History goes in cycles. We will soon go bust and be forced to face reality. When we do so we'll once again have our chance to rise.
    Jun 10 11:16 AM | 1 Like Like |Link to Comment
  • Small Business and the Disappearing U.S. Consumer [View article]
    <The NFIB said the new aid is misdirected, as "only 5% of small business owners cite 'financing' as their top business problem but 31% cite 'poor sales.">

    What does such logic have to do with politics? It's about getting re-elected, which means "taking action" and paying off voters with subsidies.

    No politician can say "we need to sit, wait, and let the last 4 decades worth of bad decisions unwind."
    Feb 11 08:52 AM | 4 Likes Like |Link to Comment
  • Obama vs. Reagan After One Year [View article]
    Policy consequences can take years, if not decades, to manifest. This is the luxury of politics for those who can gain short term advantage for long-term destructive policies.
    Dec 31 01:27 PM | 1 Like Like |Link to Comment
  • Obama vs. Reagan After One Year [View article]
    Policy consequences can take years, if not decades, to manifest. This is the luxury of politics for those who can gain short term advantage for long-term destructive policies.
    Dec 31 01:27 PM | 1 Like Like |Link to Comment
  • Ben Bernanke: Ultimately Destructive? [View article]
    Mr. Brown, another great article. Please keep spreading the word. I'm doing my best to spread your writing via Twitter & Facebook.

    My question is how historians will ultimately paint the picture of America's decline & fall? Will it be attributed to pollution, barbaric incursions, destructive emperors, etc.? Or will history remember the words of the few, like yourself, who have been predicting this for decades?
    Sep 6 12:29 PM | Likes Like |Link to Comment
  • Has Capitalism Failed? [View article]
    Rather than an "adversarial relationship" between government and business, how about NO relationship?

    Just as business should not have power to use government to its advantage, so too should government be shackled in using its power to disturb free commerce.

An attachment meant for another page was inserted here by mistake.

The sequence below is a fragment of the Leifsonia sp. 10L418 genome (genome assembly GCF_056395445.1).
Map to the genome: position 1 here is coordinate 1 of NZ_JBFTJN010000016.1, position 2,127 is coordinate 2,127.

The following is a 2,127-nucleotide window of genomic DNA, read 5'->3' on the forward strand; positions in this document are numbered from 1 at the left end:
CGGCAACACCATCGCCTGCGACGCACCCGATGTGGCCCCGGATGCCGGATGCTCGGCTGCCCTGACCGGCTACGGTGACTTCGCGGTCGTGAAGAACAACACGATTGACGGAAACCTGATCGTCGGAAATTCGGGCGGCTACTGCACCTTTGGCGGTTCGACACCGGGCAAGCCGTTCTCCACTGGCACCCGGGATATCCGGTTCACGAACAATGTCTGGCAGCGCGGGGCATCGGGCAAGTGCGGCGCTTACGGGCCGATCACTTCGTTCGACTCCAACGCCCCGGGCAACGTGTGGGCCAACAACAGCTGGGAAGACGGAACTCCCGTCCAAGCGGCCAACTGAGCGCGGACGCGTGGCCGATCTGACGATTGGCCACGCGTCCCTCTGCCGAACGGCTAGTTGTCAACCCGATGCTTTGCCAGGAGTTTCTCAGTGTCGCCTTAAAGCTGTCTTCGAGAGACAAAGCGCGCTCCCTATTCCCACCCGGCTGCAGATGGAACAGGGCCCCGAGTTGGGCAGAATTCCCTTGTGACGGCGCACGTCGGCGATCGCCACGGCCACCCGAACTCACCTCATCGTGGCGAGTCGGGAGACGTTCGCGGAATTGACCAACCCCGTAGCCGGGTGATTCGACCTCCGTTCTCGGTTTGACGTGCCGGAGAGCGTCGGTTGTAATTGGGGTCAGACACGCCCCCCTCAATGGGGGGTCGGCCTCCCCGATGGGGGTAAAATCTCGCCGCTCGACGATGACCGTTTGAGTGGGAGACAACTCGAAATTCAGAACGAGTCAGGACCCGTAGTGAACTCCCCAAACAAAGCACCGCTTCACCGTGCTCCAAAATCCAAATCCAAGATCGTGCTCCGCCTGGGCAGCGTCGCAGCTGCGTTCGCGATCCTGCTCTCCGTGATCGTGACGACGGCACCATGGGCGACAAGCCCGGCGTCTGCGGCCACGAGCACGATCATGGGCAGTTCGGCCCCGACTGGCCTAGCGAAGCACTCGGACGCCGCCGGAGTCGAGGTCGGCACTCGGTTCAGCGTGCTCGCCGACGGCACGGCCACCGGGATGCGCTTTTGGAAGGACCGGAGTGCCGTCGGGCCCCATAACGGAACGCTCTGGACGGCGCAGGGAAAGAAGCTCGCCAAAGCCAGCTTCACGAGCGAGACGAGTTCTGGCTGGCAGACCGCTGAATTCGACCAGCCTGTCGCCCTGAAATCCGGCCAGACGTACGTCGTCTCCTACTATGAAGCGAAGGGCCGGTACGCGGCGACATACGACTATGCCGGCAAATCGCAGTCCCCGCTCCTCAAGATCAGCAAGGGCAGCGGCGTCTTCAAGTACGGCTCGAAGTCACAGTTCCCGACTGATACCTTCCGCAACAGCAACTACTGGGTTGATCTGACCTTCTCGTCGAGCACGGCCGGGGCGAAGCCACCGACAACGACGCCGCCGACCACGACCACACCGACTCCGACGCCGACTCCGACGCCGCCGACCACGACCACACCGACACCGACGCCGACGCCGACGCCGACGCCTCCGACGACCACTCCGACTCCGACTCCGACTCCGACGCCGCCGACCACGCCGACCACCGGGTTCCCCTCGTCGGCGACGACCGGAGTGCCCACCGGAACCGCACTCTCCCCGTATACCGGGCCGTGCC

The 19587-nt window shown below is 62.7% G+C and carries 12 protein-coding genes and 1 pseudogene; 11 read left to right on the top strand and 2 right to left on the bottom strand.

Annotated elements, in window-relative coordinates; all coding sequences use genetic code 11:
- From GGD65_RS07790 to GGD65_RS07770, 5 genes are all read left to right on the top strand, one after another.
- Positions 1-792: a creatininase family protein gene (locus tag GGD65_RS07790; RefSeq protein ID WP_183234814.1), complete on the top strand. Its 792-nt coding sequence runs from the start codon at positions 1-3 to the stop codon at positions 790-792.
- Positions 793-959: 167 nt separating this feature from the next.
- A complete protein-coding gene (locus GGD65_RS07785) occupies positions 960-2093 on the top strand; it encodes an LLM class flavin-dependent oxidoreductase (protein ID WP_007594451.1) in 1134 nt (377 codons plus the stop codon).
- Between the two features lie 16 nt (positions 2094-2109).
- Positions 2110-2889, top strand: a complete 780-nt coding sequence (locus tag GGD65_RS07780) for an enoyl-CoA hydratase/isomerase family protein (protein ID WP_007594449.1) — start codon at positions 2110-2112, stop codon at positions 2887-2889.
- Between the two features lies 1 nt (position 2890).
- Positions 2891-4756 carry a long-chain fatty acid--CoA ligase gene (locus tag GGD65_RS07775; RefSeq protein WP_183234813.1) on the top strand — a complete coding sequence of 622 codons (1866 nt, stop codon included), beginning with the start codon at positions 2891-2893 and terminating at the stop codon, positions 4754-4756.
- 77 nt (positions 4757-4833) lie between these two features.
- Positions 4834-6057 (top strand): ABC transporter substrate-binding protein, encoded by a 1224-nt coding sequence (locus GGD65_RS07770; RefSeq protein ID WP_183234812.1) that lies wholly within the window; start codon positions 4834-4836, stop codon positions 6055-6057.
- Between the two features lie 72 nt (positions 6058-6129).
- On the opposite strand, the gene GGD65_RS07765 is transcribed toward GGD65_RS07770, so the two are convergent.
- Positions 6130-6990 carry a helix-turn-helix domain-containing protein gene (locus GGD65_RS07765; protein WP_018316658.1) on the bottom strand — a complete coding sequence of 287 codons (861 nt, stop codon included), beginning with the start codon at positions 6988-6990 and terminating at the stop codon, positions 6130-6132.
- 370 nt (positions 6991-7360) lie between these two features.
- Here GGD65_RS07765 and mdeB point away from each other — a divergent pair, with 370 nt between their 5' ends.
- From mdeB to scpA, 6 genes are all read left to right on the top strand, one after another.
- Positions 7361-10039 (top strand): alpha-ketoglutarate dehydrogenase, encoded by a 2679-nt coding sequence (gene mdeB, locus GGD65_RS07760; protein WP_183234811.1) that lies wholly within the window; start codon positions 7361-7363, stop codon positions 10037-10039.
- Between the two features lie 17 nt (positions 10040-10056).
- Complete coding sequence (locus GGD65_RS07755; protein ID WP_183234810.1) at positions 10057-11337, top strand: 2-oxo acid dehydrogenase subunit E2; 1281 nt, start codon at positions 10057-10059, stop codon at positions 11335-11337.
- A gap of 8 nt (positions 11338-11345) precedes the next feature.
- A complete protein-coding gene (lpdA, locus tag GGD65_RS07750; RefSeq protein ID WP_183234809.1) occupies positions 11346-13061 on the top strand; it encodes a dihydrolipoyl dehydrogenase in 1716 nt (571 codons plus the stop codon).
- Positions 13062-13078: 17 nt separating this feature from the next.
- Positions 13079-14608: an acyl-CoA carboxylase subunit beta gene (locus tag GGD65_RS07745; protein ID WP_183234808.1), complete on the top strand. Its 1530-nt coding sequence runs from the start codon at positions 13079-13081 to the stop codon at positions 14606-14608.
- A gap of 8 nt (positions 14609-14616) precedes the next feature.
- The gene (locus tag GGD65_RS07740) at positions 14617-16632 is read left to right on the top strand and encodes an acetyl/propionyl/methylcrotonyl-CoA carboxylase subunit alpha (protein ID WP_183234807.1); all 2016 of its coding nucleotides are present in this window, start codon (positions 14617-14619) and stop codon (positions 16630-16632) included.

Arguments for who should have the right to use what powers against whom always come down to unjust favoritism. Rather, we should be questioning whether or not these sorts of powers should even exist.

    On Sep 06 08:07 AM EEB wrote:

    > This article seems to state that the big, bad government has become
    > increasingly powerful over the last forty years, and, despite the
    > efforts of valiant capitalists, that's why the economy is so bad.
    > What hogwash. Rockefeller and J.P. Morgan were two of the most successful
    > capitalists ever, and they basically controlled the federal government.
    > A look inside the federal government right now, and especially during
    > the last thirty years reveals a very cozy relationship between corporations
    > and government. These relationships exist across all industries
    > from defense to agriculture.
    >
    > If you want real liberty, then you need to have a more adversarial
    > relationship between the government and corporations. In fact, the
    > more adversarial relationships that exist between government, business,
    > the media, established religion, etc. the better off the average
    > person is. When all the power is in the hands one part of our society:
    > government or the corporations or the churches, the group in power
    > becomes tyrannical.
    >
    > But the idea that a care-taker government could exist that only guards
    > a few minimal individual liberties is a fantasy because such a weak
    > government would be overwhelmed and corrupted by powerful business
    > interests. This was already occurring during the last Bush administration
    > because the regulation of important business activities, such as
    > finance, was a joke.
    >
    > In other words, the libertarian rant that all evil comes from government
    > is wrong, and it is usually either naive or disingenuous. There
    > are many sources of evil in our world, and bad government is certainly
    > one of them. But corporations, religion, evil individuals and many
    > other factors can be sources of evil as well.
    Sep 6 11:46 AM | 4 Likes Like |Link to Comment